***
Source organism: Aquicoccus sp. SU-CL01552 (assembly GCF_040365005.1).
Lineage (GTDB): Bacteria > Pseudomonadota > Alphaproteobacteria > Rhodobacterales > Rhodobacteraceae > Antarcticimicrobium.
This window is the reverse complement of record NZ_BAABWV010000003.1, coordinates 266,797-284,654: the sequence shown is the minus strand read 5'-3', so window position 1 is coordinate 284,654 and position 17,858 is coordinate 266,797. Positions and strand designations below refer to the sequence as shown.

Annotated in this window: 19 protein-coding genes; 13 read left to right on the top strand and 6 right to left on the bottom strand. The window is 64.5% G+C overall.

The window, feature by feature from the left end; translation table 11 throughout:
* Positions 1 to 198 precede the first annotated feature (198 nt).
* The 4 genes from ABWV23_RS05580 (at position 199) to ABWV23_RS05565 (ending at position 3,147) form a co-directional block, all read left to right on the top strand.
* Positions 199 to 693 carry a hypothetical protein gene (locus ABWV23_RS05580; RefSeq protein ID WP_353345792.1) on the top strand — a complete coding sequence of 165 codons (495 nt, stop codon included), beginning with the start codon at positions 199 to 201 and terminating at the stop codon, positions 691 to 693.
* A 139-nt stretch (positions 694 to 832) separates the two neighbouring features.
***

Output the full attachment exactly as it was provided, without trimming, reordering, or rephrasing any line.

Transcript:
Source organism: Aquicoccus sp. SU-CL01552 (assembly GCF_040365005.1).
Lineage (GTDB): Bacteria > Pseudomonadota > Alphaproteobacteria > Rhodobacterales > Rhodobacteraceae > Antarcticimicrobium.
This window is the reverse complement of record NZ_BAABWV010000003.1, coordinates 266,797-284,654: the sequence shown is the minus strand read 5'-3', so window position 1 is coordinate 284,654 and position 17,858 is coordinate 266,797. Positions and strand designations below refer to the sequence as shown.

Annotated in this window: 19 protein-coding genes; 13 read left to right on the top strand and 6 right to left on the bottom strand. The window is 64.5% G+C overall.

The window, feature by feature from the left end; translation table 11 throughout:
* Positions 1 to 198 precede the first annotated feature (198 nt).
* The 4 genes from ABWV23_RS05580 (at position 199) to ABWV23_RS05565 (ending at position 3,147) form a co-directional block, all read left to right on the top strand.
* Positions 199 to 693 carry a hypothetical protein gene (locus ABWV23_RS05580; RefSeq protein ID WP_353345792.1) on the top strand — a complete coding sequence of 165 codons (495 nt, stop codon included), beginning with the start codon at positions 199 to 201 and terminating at the stop codon, positions 691 to 693.
* A 139-nt stretch (positions 694 to 832) separates the two neighbouring features.